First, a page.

ing, and resulted In a broken wrist. In
purchasing a new car his choice of a
White was Influenced largely by his
own experience in mechanical' lines, as
Mr. Hambleton was Instrumental in
building up the Globe Iron Works, now
th American Shipbuilding Company,
which concern built engines among
other things. Mr. Hambleton has re
tired and he finds keen enjoyment In
Autoists Find . Stretch Closed Last
Year Reopened "With Hard Sur
face, Mating Run Joyous One.
With the completion of the hard
paving on Milwaukie street there is
opened once more one of the most
pleasant short drives in the neighbor
hood of Portland. Excepting only
four blocks of oiled macadam,- there
is hard surface paving all the way
from Hawthorne Bridge to the Oaks
Amusement park.
Until last year the Oaks' run was a
familiar one to many motorists and
it was no uncommon sight to see from
half a dozen to two-score machines
parked on the amusement park's
During last Bummer roads into Sell
wood were torn up. and the fact that
the Sellwood Ferry closed at 8 o'clock
made It impracticable for an evening
run to the park.
Capital roads lead to the ferry on
the West Side, but the East Side route
Is now far superior.
From Hawthorne Bridge tne autoist
should run due eaa t on Hawthorne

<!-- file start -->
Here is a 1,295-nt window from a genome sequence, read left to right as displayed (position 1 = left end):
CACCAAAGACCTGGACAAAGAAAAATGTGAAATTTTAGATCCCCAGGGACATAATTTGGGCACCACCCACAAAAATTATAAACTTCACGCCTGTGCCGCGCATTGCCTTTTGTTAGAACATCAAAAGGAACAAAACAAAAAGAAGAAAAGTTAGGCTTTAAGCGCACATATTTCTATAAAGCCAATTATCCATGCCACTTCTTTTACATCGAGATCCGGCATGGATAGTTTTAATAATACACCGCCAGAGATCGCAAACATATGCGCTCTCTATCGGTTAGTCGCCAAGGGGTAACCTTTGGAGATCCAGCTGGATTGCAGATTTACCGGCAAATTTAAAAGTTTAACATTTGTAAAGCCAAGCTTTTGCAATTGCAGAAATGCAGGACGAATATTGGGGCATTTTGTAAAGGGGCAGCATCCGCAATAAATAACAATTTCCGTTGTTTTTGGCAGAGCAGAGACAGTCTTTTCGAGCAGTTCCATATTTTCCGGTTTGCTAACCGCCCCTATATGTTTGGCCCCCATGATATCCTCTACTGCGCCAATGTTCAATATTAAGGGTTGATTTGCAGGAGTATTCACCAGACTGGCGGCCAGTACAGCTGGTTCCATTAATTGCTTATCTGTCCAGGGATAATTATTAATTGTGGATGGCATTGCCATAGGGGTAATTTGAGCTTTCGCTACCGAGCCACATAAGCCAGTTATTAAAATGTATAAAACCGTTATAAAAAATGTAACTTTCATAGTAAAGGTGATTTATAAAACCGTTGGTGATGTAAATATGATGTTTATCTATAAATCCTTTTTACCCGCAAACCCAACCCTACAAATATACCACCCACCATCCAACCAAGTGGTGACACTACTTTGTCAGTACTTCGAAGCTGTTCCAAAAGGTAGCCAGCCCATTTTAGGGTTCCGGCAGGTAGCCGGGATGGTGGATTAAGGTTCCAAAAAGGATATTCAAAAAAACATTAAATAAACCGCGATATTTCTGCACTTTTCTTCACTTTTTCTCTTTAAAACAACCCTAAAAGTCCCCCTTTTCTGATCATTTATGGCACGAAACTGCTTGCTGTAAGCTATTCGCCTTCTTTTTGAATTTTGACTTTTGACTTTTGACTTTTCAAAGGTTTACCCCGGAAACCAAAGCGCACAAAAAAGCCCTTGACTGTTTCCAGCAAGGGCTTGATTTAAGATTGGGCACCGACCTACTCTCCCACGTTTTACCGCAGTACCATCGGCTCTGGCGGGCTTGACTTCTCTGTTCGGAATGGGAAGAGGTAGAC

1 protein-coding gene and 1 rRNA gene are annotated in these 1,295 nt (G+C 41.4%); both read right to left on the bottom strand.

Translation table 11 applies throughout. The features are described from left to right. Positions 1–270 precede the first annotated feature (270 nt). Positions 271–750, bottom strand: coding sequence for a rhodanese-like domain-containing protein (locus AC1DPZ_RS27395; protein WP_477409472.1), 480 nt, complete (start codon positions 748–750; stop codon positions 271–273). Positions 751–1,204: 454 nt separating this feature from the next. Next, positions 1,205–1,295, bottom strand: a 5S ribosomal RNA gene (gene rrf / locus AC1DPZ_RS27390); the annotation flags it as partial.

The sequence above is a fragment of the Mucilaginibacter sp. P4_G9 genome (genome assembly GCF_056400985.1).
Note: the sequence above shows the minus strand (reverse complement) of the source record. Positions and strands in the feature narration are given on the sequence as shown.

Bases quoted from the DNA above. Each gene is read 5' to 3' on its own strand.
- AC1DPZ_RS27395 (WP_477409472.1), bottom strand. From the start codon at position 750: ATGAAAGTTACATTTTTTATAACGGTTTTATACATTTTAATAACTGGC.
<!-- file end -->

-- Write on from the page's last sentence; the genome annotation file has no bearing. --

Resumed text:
avenue, turning south with the car
tracks on East Eleventh street.
Eleventh street should be followed to
Milwaukie street. Across the Southern
Pacific tracks and almost into Sell
wood Is the best route to be followed,
turning off at Maiden avenue, a few
blooks north of Spokane avenue. Mai
den should be followed west across
the car tracks - on East Thirteenth
to East Eleventh. This far the way
is completely hard surfaced, but there
are four blocks of oiled macadam be
tween East Eleventh and Spokane ave
nue, which leads directly to the Oaks'
entrance. Spokane avenue, but re
cently completed. Is also bard sur
faced. Returning frofn the Oaks the auto
mobilist should remember to turn off
from Spokane avenue on East Eleventh, j
otnerwise tne sxreet Decomes execrable
before Milwaukie street is reached.
John i Cordray, manager of the
Oaks, has had erected at the various
turns plain and legible signs which
direct the autoist to the park. These
signs if watched make travel corn- :
paratively easy.
There is an abundance of room In !
the Oaks for the parking of autome- .
biles. On the West Side run the last
ferry leaves the West Side about 7:30 ,
P.. M., and the last trip from Sellwood
Is at 7:60 P; M.
New Spring Equipment "on "Indian"
Eliminates Vibration.
"Pullman comfort on the .highways
no longer Is confined to automobiles"
asserts C. F. Wright, of Ballou &
Wright, the local Indian motorcycle
dealers, "for the cradle spring frame
of the 1913 Indian renders it the most